Diurnal blood glucose concentrations as well as the AUC of the 24-h glucose concentrations were significantly reduced after bromocriptine treatment compared with placebo (Table 3 and Fig. 1A). Both the maximum concentration and the AUC of the glucose peak in response to dinner was significantly decreased by bromocriptine [maximal concentration placebo (P) 9.0 ± 0.4 vs. bromocriptine (B) 7.5 ± 0.4 mmol/l, P < 0.01, and AUC P 131 ± 5 vs. B 112 ± 4 mmol·l−1·3.5 h−1, P < 0.01; Fig. 1A]. Also, nocturnal glucose concentrations (0000–0700 clock time) and the AUC of the nocturnal glucose curves were significantly lower during bromocriptine treatment (mean nocturnal glucose concentration P 4.8 ± 0.1 vs. B 4.5 ± 0.1 mmol/l, P < 0.01, and AUC P 198 ± 3 vs. B 184 ± 4 mmol·l−1·7 h−1, P < 0.01; Fig. 1A). Periods of wakefulness during the night were not different at both study occasions.
Effect of Bromocriptine on Circadian Insulin Profiles
Mean 24-h insulin concentrations and the AUC of 24 h insulin profiles were significantly reduced during bromocriptine treatment (Table 3 and Fig. 1B). The maximum concentration of the insulin peak in response to dinner was significantly decreased (P 185 ± 19 vs. B 132 ± 19 mU/l, P < 0.01), and the AUC of the postprandial insulin peak was significantly lowered by bromocriptine (AUC P 1,846 ± 209 vs. B 1,216 ± 178 mU·l−1·3.5 h−1, P < 0.01). Both nocturnal insulin concentrations (0000–0700 clock time) and the AUC of the nocturnal insulin curves were similar during bromocriptine and placebo treatment (mean nocturnal insulin concentration P 14.0 ± 1.2 vs. B 13.1 ± 1.1 mU/l, P = 0.31, and AUC P 557 ± 47 vs. B 521 ± 42 mU·l−1·7 h−1, P = 0.32)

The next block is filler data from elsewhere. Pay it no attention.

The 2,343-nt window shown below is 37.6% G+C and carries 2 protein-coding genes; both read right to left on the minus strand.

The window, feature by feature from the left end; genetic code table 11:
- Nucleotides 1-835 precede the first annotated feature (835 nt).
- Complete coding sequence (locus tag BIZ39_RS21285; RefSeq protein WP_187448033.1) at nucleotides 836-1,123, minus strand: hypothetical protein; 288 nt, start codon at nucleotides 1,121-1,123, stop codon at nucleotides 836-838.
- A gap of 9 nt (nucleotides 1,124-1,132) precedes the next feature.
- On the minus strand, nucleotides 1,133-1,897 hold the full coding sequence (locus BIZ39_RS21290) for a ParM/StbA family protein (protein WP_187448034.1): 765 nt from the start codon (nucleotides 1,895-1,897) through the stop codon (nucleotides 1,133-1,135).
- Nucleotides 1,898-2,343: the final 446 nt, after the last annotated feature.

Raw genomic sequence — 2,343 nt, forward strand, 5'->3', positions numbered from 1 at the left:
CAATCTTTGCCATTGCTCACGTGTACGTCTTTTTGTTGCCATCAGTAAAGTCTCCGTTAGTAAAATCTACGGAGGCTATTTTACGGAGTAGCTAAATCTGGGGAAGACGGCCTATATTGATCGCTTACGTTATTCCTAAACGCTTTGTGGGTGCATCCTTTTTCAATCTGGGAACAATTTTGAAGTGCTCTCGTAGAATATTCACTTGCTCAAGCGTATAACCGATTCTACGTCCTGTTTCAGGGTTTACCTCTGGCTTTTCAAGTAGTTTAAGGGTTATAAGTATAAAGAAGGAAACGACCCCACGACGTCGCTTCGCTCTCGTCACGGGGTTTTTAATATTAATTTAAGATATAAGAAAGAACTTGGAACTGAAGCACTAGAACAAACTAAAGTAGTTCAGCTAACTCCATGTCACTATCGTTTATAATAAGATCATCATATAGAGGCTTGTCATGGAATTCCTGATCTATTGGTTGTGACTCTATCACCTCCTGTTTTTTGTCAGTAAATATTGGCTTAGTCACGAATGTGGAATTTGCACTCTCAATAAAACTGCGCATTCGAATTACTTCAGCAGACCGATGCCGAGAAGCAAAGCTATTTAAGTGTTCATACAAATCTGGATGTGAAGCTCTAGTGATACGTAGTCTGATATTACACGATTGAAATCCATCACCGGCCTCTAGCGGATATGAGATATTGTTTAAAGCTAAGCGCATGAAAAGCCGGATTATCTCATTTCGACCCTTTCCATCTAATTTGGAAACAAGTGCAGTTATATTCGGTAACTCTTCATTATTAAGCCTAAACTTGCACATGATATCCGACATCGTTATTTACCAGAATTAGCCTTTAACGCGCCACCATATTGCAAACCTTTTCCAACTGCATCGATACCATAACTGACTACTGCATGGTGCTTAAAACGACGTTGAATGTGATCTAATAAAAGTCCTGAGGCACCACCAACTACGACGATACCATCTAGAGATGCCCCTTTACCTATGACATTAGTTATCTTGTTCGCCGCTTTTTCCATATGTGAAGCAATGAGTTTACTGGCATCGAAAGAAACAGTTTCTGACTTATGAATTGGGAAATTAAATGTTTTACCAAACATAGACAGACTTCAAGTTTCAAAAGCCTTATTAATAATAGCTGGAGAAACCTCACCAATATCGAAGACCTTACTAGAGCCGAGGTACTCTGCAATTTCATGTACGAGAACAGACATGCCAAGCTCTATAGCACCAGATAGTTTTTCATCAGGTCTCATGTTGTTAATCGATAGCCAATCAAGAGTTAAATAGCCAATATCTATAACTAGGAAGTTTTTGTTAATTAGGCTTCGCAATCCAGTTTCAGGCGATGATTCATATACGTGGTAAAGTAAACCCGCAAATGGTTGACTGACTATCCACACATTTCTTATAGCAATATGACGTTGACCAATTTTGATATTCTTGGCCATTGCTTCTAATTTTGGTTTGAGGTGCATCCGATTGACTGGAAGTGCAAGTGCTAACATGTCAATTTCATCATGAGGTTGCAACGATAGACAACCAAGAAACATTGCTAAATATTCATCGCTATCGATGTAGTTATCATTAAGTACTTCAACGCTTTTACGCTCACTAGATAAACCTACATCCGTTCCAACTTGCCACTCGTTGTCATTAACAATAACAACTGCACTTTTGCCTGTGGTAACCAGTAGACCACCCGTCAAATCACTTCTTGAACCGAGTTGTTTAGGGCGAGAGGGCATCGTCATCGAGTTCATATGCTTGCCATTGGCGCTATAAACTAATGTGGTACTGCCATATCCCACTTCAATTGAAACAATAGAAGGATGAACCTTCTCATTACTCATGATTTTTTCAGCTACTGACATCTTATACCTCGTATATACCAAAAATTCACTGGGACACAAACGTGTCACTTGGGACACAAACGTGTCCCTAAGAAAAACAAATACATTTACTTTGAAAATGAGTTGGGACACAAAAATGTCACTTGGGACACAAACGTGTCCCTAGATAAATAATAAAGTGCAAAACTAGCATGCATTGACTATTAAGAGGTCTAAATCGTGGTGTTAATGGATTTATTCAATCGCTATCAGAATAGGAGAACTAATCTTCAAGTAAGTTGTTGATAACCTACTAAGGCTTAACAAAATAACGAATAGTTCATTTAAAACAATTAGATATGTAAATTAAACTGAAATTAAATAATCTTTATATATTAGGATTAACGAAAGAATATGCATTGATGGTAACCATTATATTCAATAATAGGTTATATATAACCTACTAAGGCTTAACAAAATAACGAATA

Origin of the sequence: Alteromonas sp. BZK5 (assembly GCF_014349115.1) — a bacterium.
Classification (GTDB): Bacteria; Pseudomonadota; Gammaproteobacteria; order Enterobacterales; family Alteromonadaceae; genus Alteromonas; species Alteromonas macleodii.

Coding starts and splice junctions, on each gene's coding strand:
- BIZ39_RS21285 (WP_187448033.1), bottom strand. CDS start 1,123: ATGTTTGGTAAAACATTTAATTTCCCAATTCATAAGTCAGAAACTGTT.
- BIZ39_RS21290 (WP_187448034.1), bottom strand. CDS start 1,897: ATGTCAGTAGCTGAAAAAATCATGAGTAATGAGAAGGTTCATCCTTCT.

Effect of Bromocriptine on Circadian Lipid Profiles
Circadian circulating plasma FFA concentrations as well as the AUC of the 24-h FFA concentration curves were significantly increased during bromocriptine treatment. TG concentrations and AUC of the 24-h TG curves showed the same (nonsignificant) trend (Table 3 and Fig. 2, A and B).
Twenty-four-hour urea nitrogen excretion did not differ during placebo and bromocriptine treatment (P 357 ± 21 vs. B 362 ± 20 mmol/24 h, P = 0.64). Urine NE was significantly reduced during bromocriptine treatment (P 0.18 ± 0.02 vs. B 0.12 ± 0.01 umol/24 h, P < 0.01), whereas epinephrine (P 0.015 ± 0.005 vs. B 0.012 ± 0.004 umol/24 h, P = 0.42) and dopamine (P 1.58 ± 0.17 vs. B 1.55 ± 0.19 umol/24 h, P = 0.83) were not affected by bromocriptine.